Securing Your Network

December 11, 2013


One of the biggest mistakes individuals and small nonprofit organizations make is buying an internet router from the store (or online), setting it up, plugging in their computers (or connecting to it wirelessly), and not changing any of the security settings on the router.

In a previous blog post, I wrote about the differences between routers, switches, and firewalls, and why most organizations need all 3 kinds of devices. But in this blog post, I will discuss the basics of why you should secure your computer network, and how to do so on home-grade equipment.

E1000_Photo01Most home grade equipment that you can buy in retail stores come with default usernames and passwords for management purposes. Even more scary, security researchers have discovered how people from all over the internet could gain unauthorized, “backdoor” access to certain models of routers. One such discovery was really recent!

Imagine with me that someone with malicious intent, such as a black hat hacker (I should point out here that not all “hackers” are bad), gains access to your network through a virus that is installed on a local computer, or gains access by connecting to your wireless network (both scenarios are very possible).

If this incident occurred, and you did not change the default usernames & passwords on your router, then the hacker could very easily login to your router and change important settings crucial to the security of every computer on your network, such as:

  • Your wireless password
  • DNS settings (Said another way, the hacker could change how your router connects to the internet, thereby redirecting your internet traffic to malicious websites without you knowing the difference)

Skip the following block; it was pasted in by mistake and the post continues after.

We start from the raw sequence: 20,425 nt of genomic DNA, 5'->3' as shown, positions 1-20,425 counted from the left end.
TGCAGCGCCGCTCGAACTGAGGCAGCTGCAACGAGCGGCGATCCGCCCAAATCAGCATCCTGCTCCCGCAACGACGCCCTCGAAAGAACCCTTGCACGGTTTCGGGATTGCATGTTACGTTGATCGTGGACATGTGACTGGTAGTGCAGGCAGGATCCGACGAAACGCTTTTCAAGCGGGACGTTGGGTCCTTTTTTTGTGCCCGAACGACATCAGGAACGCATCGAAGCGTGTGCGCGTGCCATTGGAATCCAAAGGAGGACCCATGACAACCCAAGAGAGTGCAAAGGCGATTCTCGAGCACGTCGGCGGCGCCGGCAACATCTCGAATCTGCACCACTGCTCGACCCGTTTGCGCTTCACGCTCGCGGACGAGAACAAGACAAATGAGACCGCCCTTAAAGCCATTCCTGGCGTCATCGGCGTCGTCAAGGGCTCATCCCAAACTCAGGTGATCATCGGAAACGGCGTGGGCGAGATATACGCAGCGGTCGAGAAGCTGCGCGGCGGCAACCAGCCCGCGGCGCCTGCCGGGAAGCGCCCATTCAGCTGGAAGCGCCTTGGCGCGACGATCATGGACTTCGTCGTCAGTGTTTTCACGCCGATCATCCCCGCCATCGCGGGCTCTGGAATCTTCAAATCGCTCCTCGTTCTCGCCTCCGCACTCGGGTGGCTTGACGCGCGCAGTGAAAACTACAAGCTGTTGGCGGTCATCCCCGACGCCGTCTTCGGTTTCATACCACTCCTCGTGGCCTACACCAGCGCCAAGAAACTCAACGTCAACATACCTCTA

• Even the administrative password on the router itself

Common (Default) Administrative Settings

If you don’t know what your router password is, or if you haven’t changed your router’s password, chances are, you can login with one of these combinations (Username/Password):

  • Admin / admin
  • Admin / password
  • Administrator / admin
  • Administrator / administrator
  • Admin / (blank password)
  • Administrator / (blank password)

“But how do I access the login screen?”

Great question! Your router is also known as your computer’s “Gateway” – it acts as the “gateway” to the outside world (the internet). ItĀ also acts as your internal “DHCP server” and assigns a different IP address to each computer in your network. To find out what your computer’s IP address is, you can follow these instructions (for Microsoft Windows):

  • Go to Start -> Run (or search) – the “search” bar on newer versions of Windows, through Windows 7, is right about the Start button after you’ve clicked on it
  • Type in “cmd” and hit enter
  • In the black screen, type “ip config /all” and hit enter
  • You’ll see a lot of output after you hit enter. Look for a line that beings with “IPv4 Address” and that will be your IP address.
  • In the same section as your IPv4 address, you’ll also see a label for your “Default Gateway” – that is your router’s IP address.

Once you’ve identified your router’s IP address, you can simply type that address into an address bar.

Most often, home grade routers have the default IP address of: If that is what your router’s IP address is, then simply open up your internet browser (Google Chrome, Firefox or Internet Explorer), and type in: and hit enter.

After you’ve logged in, you can easily change your router’s password (not to be confused with your wireless key). You can also configure your router to use custom DNS settings, such as the free “Family Shield” service provided by OpenDNS to help block inappropriate content.

If you need further assistance in securing your network, give us a call, or contact us, and we’d be happy to help.

To learn more about our services, visit our home page, or read about our services.

Sign Up for Our Newsletter

Develop CENTS on Twitter
Contact us today.
Develop CENTS